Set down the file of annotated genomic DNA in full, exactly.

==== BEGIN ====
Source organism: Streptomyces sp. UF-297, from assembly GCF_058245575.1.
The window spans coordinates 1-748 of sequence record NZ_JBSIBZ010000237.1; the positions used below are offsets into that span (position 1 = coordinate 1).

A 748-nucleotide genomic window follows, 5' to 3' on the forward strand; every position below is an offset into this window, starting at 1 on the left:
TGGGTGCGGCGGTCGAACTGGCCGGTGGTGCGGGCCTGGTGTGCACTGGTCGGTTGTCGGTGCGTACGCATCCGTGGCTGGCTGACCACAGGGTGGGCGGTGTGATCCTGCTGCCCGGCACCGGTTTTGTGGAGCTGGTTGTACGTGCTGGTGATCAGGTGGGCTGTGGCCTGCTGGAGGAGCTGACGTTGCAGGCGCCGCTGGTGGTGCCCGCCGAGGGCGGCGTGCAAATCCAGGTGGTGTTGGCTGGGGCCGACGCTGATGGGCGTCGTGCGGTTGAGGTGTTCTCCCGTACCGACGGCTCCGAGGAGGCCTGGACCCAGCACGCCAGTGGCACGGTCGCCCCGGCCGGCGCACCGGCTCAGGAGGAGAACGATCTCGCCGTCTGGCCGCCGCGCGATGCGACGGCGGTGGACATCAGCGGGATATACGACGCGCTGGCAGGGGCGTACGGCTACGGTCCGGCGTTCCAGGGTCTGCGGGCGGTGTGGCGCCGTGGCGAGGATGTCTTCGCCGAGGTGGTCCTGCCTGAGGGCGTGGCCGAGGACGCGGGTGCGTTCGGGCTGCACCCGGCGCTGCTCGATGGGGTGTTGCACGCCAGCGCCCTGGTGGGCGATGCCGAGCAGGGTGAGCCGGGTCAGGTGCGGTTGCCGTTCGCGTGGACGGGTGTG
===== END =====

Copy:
Source organism: Streptomyces sp. UF-297, from assembly GCF_058245575.1.
The window spans coordinates 1-748 of sequence record NZ_JBSIBZ010000237.1; the positions used below are offsets into that span (position 1 = coordinate 1).

A 748-nucleotide genomic window follows, 5' to 3' on the forward strand; every position below is an offset into this window, starting at 1 on the left:
TGGGTGCGGCGGTCGAACTGGCCGGTGGTGCGGGCCTGGTGTGCACTGGTCGGTTGTCGGTGCGTACGCATCCGTGGCTGGCTGACCACAGGGTGGGCGGTGTGATCCTGCTGCCCGGCACCGGTTTTGTGGAGCTGGTTGTACGTGCTGGTGATCAGGTGGGCTGTGGCCTGCTGGAGGAGCTGACGTTGCAGGCGCCGCTGGTGGTGCCCGCCGAGGGCGGCGTGCAAATCCAGGTGGTGTTGGCTGGGGCCGACGCTGATGGGCGTCGTGCGGTTGAGGTGTTCTCCCGTACCGACGGCTCCGAGGAGGCCTGGACCCAGCACGCCAGTGGCACGGTCGCCCCGGCCGGCGCACCGGCTCAGGAGGAGAACGATCTCGCCGTCTGGCCGCCGCGCGATGCGACGGCGGTGGACATCAGCGGGATATACGACGCGCTGGCAGGGGCGTACGGCTACGGTCCGGCGTTCCAGGGTCTGCGGGCGGTGTGGCGCCGTGGCGAGGATGTCTTCGCCGAGGTGGTCCTGCCTGAGGGCGTGGCCGAGGACGCGGGTGCGTTCGGGCTGCACCCGGCGCTGCTCGATGGGGTGTTGCACGCCAGCGCCCTGGTGGGCGATGCCGAGCAGGGTGAGCCGGGTCAGGTGCGGTTGCCGTTCGCGTGGACGGGTGTG